Wednesday, June 7

Dust to Dust

There's nothing like working for a funeral home to give you good stories...
The box would be empty
Except for the memory

When I met my husband, he was a student supplementing his income by living at the local firehall, where rent was free, and there were good wages for time spent fighting fires. His best friend Steve from back home lived there, too, and he had yet another job--he did a little contract work for the local funeral home, transporting bodies from Canada, for instance, or digging graves.

There's nothing like working for a funeral home to give you good stories, and Steve was a master storyteller. As you can imagine, work like that can make someone a little casual about things the rest of us are squeamish about, so sometimes the stories could seem just a little disrespectful in their bluntness, but if you knew Steve, you understood that underneath the plain talk, the stories haunted him, and none more than this one.

One day, the funeral home got a request from an elderly lady. She wanted them to finally do something she'd been longing to have done for many years, but hadn't been able to pay for. Her first child had been born when she was young and newly married, and he had died when he was only a couple of months old. Times were tough, and there was no money for a cemetery burial, so her husband had placed the baby in a small wooden box and buried it in the backyard of the little house they lived in.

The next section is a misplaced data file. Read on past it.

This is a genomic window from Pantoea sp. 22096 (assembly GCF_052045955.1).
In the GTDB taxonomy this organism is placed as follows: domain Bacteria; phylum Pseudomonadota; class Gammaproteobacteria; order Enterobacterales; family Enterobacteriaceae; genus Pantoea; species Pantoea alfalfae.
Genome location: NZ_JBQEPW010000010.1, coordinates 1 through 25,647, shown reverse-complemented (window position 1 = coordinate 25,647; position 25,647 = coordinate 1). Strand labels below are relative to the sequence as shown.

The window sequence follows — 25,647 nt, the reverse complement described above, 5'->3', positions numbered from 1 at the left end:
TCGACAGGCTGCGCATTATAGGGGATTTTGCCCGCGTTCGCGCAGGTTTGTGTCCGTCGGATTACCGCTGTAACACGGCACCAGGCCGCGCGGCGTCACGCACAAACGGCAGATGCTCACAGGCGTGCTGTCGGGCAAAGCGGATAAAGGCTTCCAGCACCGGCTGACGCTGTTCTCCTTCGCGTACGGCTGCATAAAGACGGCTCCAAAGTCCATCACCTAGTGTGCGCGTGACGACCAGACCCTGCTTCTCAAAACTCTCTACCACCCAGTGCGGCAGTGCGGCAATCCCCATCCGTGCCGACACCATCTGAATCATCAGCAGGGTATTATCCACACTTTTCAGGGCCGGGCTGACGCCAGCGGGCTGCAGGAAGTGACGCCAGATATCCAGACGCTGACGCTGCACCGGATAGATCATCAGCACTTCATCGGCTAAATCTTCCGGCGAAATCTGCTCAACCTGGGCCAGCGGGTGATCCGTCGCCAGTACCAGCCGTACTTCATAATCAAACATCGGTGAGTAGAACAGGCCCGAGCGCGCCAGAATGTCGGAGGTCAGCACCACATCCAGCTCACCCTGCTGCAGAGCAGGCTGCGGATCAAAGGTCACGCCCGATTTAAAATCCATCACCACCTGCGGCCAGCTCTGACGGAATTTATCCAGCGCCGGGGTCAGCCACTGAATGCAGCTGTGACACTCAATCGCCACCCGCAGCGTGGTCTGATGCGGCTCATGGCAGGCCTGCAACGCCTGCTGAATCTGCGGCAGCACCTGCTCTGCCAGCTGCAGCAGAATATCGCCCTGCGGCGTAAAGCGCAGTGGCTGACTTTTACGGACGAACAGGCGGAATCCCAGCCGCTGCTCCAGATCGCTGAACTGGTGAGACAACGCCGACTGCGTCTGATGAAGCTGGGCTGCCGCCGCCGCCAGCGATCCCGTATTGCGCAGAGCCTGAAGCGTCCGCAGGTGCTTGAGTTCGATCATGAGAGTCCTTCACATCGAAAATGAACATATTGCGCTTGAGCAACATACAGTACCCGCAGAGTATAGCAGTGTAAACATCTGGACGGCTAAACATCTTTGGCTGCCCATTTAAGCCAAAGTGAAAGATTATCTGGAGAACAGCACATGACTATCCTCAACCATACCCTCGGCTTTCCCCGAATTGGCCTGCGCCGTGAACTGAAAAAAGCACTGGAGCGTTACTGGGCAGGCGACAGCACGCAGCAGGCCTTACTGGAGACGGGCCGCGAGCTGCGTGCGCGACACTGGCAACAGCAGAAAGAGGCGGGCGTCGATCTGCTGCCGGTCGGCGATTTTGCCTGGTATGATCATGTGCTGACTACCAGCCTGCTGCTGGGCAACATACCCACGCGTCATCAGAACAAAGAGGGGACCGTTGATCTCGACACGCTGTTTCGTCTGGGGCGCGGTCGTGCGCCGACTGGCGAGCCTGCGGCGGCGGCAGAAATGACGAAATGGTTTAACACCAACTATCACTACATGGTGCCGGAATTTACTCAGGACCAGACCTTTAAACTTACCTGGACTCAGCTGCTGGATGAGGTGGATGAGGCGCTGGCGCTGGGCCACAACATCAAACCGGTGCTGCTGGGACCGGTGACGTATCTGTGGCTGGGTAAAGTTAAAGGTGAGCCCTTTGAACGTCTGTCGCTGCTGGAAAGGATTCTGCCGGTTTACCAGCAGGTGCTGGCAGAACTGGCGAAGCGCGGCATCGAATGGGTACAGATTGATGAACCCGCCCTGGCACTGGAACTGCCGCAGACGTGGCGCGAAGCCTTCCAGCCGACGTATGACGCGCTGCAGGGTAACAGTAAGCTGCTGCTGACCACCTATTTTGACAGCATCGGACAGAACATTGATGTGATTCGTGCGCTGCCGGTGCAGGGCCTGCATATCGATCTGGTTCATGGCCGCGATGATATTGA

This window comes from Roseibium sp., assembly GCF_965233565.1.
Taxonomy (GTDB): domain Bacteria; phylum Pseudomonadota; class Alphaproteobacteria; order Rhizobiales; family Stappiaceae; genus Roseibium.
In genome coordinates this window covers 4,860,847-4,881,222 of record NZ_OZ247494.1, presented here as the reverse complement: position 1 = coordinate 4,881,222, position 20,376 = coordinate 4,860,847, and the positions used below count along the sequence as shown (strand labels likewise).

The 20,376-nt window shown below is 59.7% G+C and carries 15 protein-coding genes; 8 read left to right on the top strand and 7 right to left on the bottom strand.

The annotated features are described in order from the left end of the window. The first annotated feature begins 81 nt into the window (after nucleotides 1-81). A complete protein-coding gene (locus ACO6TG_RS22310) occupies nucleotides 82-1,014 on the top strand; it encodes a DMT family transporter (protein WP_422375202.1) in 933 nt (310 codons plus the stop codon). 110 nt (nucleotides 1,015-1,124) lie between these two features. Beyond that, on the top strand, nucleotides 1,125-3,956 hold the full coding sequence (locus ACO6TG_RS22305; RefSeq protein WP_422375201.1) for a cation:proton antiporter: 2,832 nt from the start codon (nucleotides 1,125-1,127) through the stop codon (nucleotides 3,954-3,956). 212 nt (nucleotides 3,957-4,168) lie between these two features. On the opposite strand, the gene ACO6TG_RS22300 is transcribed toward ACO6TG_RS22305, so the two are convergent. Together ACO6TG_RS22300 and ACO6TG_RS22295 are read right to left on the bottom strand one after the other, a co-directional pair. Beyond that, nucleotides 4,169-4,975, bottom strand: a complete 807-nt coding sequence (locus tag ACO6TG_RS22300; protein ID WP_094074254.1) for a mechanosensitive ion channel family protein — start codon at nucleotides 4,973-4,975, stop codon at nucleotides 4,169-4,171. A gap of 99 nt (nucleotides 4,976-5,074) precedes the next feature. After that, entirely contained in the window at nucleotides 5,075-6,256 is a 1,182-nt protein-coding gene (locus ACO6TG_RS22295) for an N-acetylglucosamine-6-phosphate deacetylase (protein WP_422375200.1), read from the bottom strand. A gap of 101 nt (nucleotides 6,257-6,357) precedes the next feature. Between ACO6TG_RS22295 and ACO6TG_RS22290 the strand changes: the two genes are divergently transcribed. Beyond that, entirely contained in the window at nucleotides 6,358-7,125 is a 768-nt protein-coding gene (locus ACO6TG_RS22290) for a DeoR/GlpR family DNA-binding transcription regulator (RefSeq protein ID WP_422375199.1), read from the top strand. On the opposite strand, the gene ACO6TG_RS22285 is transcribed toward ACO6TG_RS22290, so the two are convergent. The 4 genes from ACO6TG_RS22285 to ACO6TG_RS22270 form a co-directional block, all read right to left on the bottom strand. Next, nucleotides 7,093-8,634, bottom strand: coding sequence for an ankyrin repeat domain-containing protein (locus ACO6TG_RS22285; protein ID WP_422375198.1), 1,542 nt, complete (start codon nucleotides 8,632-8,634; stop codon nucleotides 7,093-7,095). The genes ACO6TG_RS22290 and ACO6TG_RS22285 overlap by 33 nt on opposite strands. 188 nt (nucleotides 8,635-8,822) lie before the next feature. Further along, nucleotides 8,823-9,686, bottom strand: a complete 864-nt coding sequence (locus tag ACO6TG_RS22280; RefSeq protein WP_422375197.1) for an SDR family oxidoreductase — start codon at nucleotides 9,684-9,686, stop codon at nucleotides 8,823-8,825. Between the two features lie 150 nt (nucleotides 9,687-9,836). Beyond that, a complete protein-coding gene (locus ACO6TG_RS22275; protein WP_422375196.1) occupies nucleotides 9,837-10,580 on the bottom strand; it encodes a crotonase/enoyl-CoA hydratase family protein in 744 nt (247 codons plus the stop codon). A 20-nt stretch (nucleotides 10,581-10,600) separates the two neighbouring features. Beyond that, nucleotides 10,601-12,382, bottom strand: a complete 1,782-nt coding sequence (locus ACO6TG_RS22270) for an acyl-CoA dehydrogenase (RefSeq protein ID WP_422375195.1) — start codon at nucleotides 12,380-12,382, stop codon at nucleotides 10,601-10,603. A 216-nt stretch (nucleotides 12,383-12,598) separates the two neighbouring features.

More children were born and life went on. The house got too small and they moved to a bigger one, but they'd had to leave the buried baby behind on their old property. She'd always wanted to have him buried someplace closer to them, but it had never happened. Maybe her husband didn't consider it important, or maybe money was always too tight.

Her husband died, and a couple of her grown children died, and now there was a family burial plot in the local cemetery. It was the time, she decided, to do what she'd been aching to do for fifty years or more--move her first baby's body to a more suitable place alongside the others from the family who had died. And that's what Steve was asked to do.

So he dug a tiny grave in the family cemetery spot, and went to the old homestead to retreive the baby. He dug down at the old grave, but there was nothing.

I take that back. There were some small fragments of rotting wood, enough to tell him that the spot was right. So he carefully placed all the fragments of wood that he could find into another little box and buried it in the wee grave in the cemetery beside the father and other family members.

And an old woman was comforted, because after all those years, she'd finally been able to do right by her firstborn.